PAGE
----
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BOOK REVIEW: How to Get to Heaven (Without Really Dying)- Wisdom from a Near Death Survivor by Robert Kopecky

| 3 March 2019 | Reply

BOOK REVIEW: How to Get to Heaven (Without Really Dying)- Wisdom from a Near Death Survivor by Robert Kopecky

Llewellyn Books
March 2018
Paperback, $17.99 US
Reviewed by Natalie Salvo

Non-Fiction / Self-Help / Death & the Afterlife

50% Rocking

Near death experiences (NDEs) are a curious beast. While there have been some studies conducted, a lot of things remain unknown. Robert Kopecky is a self-styled expert on these, having experienced three of them himself. The title of his book, How to Get to Heaven (Without Really Dying), suggests a funny and playful look at the topic, but is actually quite a serious and spiritual self-help tome.

I’d describe my three “near deaths” as having sent me into different powerful states of being, as well as to apparently different locations. They were more sensory here-and-now experiences than physical journeys off to specific destinations. So, while keeping some of those traditional ideals in mind, I’ll be discussing and describing Heaven in terms of those states of being–experiences of light, sensation and potential (in this earthly life or in lives to follow) rather than as any single, actual location we may actually arrive at.

Kopecky has had a career as an art director and illustrator. He is vague on the details of his NDEs, which seems strange given that this is what apparently lends him authority on the topic. The first involved a car accident when he experienced floating above his injured body. The second one saw him take stock of his life during a low-point in his self-destructive lifestyle. The third event occurred after he was beaten to a pulp and came to the realisation that he needed to be of service to people.

Humility is…less of a physical condition and more of a spiritual presence. It’s a centred, grounded emotional attitude whose appearance of quiet calm actually speaks very loudly about an unseen connection of great power and influence, and the potential for fulfilment on a very deep level. Humility, in its truest sense, has the quality of a force of Nature.

This book offers the tools learned from near death experiences without one having to go there. Kopecky repeats the same messages over and over again. The prose can be a little stuffy and expansive at times when the lessons can be summed up as: perspective, presence, and purpose.

At that point, you become a witness to the material world without being controlled by its ups and downs. You become a witness to the way your desires, your fears – your thoughts – can be defining your life in such a limiting way. You realise a new freedom, based on being loved, supported, and connected to the energy of liberated consciousness. All it takes is a little imagination, and a little action.

The perspective section is the longest part here. It describes things like: kindness, humility, honesty, forgiveness, compassion, and of being servient. At times Kopecky refers to quotes from philosophies or different religions. This section is unsurprising given that every religion seems to teach some form of karma and doing to others as you wish for them to do to you.

If you recall, in my second Near Death Experience I was given a kind of interactive picture show of certain parts of my life, and not the greatest hits but instead occasions when I was not honestly present in my reality. What that means to me is that in some mysteriously effective way all our actions are kept track of. Whether or not they’re entered into quantum data matrix (aka Aksasha, the Akashic records, the big book of our lives), there does exist an accounting of our karma. That was the source of my “life review.” It is a track record of sorts, the results of the causes and effects of our life choices. The seeds we plant determine how we grow toward our potential. Before you can realize Heaven, you have to accept that accounting and really take it to heart.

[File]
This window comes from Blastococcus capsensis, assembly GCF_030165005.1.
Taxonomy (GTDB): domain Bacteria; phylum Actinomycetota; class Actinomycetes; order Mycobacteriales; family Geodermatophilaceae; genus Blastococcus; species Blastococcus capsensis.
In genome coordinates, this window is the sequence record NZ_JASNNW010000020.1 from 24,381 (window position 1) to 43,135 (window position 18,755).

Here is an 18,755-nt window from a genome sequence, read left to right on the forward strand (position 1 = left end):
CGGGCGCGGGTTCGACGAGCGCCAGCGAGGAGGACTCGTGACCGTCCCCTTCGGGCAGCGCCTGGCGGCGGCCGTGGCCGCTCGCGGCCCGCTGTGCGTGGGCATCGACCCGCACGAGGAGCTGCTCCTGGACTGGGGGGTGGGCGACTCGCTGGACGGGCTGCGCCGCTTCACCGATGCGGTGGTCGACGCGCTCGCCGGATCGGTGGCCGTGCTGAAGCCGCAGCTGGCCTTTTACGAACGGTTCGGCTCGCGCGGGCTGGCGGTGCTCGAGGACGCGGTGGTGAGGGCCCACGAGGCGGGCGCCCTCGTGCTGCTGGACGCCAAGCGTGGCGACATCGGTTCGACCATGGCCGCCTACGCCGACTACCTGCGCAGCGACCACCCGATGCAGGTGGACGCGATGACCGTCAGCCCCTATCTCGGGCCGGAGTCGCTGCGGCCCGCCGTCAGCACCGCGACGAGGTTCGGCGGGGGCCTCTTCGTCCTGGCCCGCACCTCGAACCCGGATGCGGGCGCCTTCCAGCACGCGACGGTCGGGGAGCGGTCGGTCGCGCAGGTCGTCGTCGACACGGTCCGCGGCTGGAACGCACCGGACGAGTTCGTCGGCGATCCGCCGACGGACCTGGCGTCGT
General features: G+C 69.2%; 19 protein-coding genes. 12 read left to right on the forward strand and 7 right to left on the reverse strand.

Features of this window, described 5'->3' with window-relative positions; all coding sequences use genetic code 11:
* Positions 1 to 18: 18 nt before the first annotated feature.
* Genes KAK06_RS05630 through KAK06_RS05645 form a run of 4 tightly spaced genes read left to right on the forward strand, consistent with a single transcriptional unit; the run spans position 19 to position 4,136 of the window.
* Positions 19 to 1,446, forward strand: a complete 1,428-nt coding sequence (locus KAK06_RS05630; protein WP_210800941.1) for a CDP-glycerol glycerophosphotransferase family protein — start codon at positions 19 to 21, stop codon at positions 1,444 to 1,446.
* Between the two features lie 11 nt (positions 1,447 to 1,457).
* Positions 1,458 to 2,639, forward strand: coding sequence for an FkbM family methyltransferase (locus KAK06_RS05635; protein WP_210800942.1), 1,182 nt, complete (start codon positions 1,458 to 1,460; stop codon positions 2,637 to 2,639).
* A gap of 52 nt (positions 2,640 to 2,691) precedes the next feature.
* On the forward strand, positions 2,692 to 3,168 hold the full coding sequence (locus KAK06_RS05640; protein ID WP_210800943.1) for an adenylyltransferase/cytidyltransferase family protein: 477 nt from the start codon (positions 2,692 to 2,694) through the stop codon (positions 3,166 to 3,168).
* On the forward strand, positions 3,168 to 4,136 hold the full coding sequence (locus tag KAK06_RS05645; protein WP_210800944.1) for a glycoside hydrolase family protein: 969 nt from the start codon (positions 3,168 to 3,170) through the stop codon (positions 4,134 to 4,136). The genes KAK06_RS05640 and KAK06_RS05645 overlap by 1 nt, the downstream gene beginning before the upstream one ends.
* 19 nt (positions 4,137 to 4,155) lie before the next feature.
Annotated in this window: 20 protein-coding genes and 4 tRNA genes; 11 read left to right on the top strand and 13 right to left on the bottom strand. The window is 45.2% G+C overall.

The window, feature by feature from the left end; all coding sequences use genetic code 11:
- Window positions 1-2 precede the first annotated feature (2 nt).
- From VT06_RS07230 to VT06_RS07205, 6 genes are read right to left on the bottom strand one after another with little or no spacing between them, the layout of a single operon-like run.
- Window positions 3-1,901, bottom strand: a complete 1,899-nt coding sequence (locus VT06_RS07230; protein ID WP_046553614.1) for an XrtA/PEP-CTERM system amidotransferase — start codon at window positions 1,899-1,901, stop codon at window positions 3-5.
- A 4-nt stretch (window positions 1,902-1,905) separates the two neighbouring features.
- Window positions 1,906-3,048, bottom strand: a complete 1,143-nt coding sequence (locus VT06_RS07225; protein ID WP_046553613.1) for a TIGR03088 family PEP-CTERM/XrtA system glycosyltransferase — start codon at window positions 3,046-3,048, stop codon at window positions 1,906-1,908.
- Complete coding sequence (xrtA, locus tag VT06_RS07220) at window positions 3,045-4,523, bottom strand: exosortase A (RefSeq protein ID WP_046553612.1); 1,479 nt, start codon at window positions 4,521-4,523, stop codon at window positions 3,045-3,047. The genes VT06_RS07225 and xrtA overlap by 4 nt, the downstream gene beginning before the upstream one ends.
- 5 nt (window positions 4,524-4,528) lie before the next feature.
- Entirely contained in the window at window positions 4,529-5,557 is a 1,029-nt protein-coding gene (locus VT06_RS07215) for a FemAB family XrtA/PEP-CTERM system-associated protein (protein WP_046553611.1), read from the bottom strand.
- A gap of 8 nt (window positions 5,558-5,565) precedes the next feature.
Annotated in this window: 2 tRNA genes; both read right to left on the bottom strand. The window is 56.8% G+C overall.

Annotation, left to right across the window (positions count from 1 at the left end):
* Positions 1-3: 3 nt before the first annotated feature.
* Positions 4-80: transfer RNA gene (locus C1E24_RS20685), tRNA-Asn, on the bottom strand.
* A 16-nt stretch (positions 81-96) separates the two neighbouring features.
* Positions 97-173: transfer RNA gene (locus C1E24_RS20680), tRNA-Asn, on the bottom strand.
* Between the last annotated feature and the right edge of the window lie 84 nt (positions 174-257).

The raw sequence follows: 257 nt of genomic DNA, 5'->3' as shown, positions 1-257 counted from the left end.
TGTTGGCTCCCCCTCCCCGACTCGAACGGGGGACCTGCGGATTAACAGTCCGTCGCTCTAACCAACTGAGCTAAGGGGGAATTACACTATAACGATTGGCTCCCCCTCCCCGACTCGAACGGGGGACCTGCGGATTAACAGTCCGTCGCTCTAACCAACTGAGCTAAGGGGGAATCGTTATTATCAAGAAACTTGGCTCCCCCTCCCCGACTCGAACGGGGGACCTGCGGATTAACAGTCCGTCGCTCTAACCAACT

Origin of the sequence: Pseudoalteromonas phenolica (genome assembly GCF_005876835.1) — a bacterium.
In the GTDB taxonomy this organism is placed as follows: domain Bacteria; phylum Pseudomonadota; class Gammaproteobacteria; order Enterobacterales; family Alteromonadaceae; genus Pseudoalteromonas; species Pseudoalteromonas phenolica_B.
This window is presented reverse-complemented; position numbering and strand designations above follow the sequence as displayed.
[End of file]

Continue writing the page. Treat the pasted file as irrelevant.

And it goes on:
The part on presence is essentially a long-winded way of reminding people to act within the moment and to be in the here and now. The purpose section looks at things like meditation and cultivating healthy relationships. Some of this is practical and pop psychology 101. Kopecky is like a magpie gathering together colourful pieces of information from a number of different sources. While it’s pleasant enough to read, it is hardly revelatory.

There’s a simple set of priorities you can follow: What does the Universe give you to do? What can you do to help your life partners the most? And last (but not least) of all, what do you want for your own life? Answering the first two will answer the third.

This book includes around 15 exercises that open-minded readers can practice. These are little experiments that people can try on for size to incorporate into their own lives. A lot of this is rather warm and fuzzy in nature so there will be some people who will find this spiritual book quite inspirational.

How to Get to Heaven (Without Really Dying) is a sprawling and repetitive book where a multiple NDE survivor lives to tell the tale. This self-help guide draws elements from different religions and philosophies and encourages readers to rethink their lives. This kind of thing isn’t for everyone, but it could be a welcome panacea for those overwhelmed by existential angst. But others might take similar comfort in saying, “Go to hell.”

Category: Book Reviews

About the Author ()

Natalie Salvo is a foodie and writer from Sydney. You can find her digging around in second hand book shops or submerged in vinyl crates at good record stores. Her website is at:

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